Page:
In the Geometric Greek period (8th Century BC), there was an interesting development from Ancestor Worship to the worship of Heroes. This was inspired by the rise of Homer and other poets.
The belief was that the Heroes had been so significant in life that they could act as go-betweens between the living and the dead.
Despite their often bloodthirsty acts in life, they became defenders, healers and oracles and guaranteed fertility of the land. The idea that they had created an access of power by their heroic acts is similar to the idea of Christian saints which came much later.
In this case, they filled a role often associated with stone circle’s as the guardians of the land. Often they were fixed to a particular region where it was believed they were buried. This was not always the case as some heroes (particularly Hercules) were worshipped all over the Greek states. Like Catholic Churches different towns claimed they had a particular hero. There was also not much of a cult of relics associated with the heroes.
Worship of Heroes was less personal than that of ancestor rituals. It was something carried out for the good of the Polis or the region. Most of the time worship was centred on old Mycenaean tombs, which were considered the graves of the heroes. However later heroes could be anyone from founders of cities, top politicians, sporting greats and top poets. Basically anyone who other people were prepared to worship after they had died.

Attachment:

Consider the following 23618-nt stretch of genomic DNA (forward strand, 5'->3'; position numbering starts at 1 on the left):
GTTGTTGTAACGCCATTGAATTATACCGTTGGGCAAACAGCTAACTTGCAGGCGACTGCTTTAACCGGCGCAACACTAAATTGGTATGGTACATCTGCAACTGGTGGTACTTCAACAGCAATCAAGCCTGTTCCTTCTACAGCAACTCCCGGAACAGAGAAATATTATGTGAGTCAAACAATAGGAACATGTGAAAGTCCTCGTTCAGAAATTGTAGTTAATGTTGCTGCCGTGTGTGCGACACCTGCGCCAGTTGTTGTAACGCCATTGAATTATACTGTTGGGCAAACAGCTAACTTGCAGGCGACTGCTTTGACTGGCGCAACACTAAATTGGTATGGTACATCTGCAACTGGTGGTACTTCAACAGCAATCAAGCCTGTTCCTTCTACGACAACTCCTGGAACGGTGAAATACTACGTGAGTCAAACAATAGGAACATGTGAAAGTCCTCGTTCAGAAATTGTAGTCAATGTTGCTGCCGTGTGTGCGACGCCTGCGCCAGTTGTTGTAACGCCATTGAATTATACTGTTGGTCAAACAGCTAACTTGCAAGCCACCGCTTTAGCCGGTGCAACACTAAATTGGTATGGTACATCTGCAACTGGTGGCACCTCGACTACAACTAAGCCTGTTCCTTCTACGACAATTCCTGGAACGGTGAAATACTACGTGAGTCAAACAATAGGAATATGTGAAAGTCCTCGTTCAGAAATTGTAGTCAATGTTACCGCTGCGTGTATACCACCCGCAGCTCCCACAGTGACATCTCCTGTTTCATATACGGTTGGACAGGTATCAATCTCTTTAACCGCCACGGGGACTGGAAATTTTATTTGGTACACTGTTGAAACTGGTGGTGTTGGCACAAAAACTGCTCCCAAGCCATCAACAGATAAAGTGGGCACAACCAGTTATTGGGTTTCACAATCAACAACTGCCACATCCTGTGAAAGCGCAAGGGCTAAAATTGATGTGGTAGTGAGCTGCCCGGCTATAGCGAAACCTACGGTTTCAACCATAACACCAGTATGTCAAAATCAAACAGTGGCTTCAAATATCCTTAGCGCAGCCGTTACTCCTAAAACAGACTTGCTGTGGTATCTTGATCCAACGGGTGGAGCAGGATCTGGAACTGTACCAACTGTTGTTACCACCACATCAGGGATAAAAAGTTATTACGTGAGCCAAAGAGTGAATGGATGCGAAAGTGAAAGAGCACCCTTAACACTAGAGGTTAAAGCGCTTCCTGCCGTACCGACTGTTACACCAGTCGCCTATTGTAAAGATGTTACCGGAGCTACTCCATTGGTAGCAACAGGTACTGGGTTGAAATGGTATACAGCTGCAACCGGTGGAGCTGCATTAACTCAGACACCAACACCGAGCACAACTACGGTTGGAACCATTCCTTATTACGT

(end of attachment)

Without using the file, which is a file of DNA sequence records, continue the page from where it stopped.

Ignoring the hero was considered bad as they could cause crops to fail. Food dropped on the floor was assumed to have been taken by the hero and could not be picked up.
There were cases of anti-heroes. These were spirits of people who were outright nasty and continued to haunt a particular area. Often these were worshipped whatever their crime because of their ability to do harm and to go into the underworld.
This also made the words of Homer, Hesiod and other the epic poets, guides to using these spirits. We can see in the Greek Magical Paprii the words of Homer being used on magical spells presumably to link the talisman or spell to the spirit of the Hero.
Worship continued until Christianity replaced paganism, although curiously the texts of the heroic poets, which were effectively magical texts for this form of spirit work were mostly preserved.
Indeed, the idea of Saints were just Christian heroes replacing pagan ones.
The modern idea of a hero has fallen away from this. If a famous person dies we do not believe that they will curse or bless us. In fact ,it is an interesting point that dead modern heroes have the shelf life of fresh milk and are soon forgotten.
It is just as well. Who the hell would worship Kane West, Steve Jobs or any of the other shallow celebs we have created. But Military and other heroes names are also forgotten, which means that we might be missing the chance to have an underworld communicator.
Other than that there are long lists of Greek and Roman Heroes who could act as underworld go-betweens.